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Thursday, December 8, 2022

Is executive order a law?

By Bamidele Kolawole

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Executive Order – According to the Black’s Law Dictionary is defined as an order issued by or on behalf of the President, usually intended to direct or instruct the actions of executive agencies or government officials, or to set policies for the executive branch to follow.

Olaleye Akintububo Esq

Executive Orders can be described as a rule of order issued by the head of the executive arm of government such as the President or the governor of a state to the executive branch of government and having the force of law.

They have full legal effect. It is a specie of subsidiary or delegated legislation. You know the main function of the legislature is to make laws for the good governance of the people in any given society. Modern legislature cannot make all the laws for all ramifications of human endeavours.

So the power to make law is delegated to other bodies, institutions and agencies for effective legislations particularly those that need the inputs of experts. Delegated legislation is also useful when there is the need to urgently meet or deal with an emergency situation.

So, Executive Order is one of the laws in force that came into existence through the process of delegated legislation. Take notice that the President derives his power to issue Executive Order from the Constitution.

The Constitution on the other hand is a product of the legislature. So we can say comfortably that Executive Order is a delegated legislation which has the force of law just like the main legislation made by the legislature.

Segun Oni, Esq

Executive Order – According to the Black’s Law Dictionary is defined as an order issued by or on behalf of the President, usually intended to direct or instruct the actions of executive agencies or government officials, or to set policies for the executive branch to follow.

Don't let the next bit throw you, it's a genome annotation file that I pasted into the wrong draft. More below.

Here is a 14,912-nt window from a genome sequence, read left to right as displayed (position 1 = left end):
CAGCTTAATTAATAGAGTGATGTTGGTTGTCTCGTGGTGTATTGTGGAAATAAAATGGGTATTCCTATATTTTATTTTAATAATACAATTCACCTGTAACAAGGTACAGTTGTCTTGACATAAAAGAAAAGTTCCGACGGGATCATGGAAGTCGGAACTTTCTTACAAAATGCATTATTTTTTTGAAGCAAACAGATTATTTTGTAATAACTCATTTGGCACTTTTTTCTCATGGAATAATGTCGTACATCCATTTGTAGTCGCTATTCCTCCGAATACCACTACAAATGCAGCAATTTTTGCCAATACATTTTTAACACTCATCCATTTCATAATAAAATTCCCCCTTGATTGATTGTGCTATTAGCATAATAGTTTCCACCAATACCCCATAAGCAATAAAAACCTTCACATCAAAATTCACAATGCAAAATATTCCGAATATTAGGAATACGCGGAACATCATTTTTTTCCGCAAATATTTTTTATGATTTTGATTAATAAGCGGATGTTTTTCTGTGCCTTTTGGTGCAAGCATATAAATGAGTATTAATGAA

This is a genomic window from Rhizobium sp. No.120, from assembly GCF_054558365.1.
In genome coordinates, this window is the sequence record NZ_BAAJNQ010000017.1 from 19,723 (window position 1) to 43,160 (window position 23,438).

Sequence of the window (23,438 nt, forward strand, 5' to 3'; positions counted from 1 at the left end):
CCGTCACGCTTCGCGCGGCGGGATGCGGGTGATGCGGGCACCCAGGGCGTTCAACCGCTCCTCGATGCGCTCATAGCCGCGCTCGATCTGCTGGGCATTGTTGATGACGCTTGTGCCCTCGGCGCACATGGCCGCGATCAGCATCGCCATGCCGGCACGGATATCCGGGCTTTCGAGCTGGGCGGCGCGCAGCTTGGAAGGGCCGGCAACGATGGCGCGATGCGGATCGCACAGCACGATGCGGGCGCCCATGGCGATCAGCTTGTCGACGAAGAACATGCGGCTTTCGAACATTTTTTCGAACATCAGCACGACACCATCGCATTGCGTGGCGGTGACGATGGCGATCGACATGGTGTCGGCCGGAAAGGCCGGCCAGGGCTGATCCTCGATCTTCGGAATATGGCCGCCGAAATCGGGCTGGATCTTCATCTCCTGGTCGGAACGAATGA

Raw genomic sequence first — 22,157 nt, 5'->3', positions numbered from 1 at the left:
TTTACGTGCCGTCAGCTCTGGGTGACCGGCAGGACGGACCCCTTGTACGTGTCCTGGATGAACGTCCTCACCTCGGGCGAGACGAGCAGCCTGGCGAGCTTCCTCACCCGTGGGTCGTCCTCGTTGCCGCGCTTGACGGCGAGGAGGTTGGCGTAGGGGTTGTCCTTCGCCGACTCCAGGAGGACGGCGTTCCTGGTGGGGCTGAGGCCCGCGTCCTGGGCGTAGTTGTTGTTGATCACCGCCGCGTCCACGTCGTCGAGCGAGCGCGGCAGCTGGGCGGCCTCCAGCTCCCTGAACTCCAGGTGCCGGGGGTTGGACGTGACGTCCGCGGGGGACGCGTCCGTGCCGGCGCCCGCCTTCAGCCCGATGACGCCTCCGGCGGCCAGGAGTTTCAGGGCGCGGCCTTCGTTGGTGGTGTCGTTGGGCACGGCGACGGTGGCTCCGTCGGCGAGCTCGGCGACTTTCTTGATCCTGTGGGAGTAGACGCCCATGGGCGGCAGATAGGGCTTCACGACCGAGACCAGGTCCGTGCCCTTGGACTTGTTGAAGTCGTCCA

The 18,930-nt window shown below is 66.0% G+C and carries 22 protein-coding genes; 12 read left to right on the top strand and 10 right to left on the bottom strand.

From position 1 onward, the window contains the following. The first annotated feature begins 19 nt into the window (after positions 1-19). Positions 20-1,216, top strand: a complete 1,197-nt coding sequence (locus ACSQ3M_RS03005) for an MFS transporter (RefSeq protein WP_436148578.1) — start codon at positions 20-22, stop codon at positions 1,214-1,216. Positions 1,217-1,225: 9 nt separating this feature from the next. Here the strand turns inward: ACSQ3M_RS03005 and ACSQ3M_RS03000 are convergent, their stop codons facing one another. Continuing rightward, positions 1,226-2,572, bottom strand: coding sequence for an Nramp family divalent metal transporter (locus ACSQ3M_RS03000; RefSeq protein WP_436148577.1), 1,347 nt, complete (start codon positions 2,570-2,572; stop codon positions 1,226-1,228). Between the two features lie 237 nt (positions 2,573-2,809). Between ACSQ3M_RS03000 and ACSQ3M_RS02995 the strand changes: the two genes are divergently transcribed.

Executive orders have their origin in the United States of America. The first executive order was issued by George Washington on June 8, 1789, addressed to the heads of the federal departments, instructing them “to impress me with a full, precise, and distinct general idea of the affairs of the United States” in their fields.

With the exception of William Henry Harrison, all presidents beginning with George Washington in 1789 have issued orders that in general terms can be described as executive orders. Initially they took no set form. Consequently, such orders varied as to form and substance.

Section 5 of the 1999 Constitution of Nigeria as amended vests executive powers in the President and requires that the President shall ensure that the Laws are faithfully executed, Laws can give additional power to the President, a command issued to a set or group of people, executive agent under the executive arm of the government.

Governor of States can also exercise executive order – section 5 (2) of the 1999 constitution as amended.

Executive shows that it must be from the executive and not otherwise, this clearly depicts the fact that, it must emanate from any member of the executive who is so recognised by law to do so and it is important that it must align with the provision of the law, otherwise the court can set it aside.

Executive Orders are numbered consecutively, may be referred to by the number or assigned topic, i.e Executive order 10

The Order becomes legally binding only when the President acts within the boundaries of his constitutional/ statutory authority.

The enabling legislative or constitutional authority may empower the president to use Executive Orders to perform strictly defined roles. The Court cannot declare it ultra vires where it acts within the purview of its powers but if otherwise, the court can set it aside, as in Executive Order 10 2020 set aside by the Supreme Court.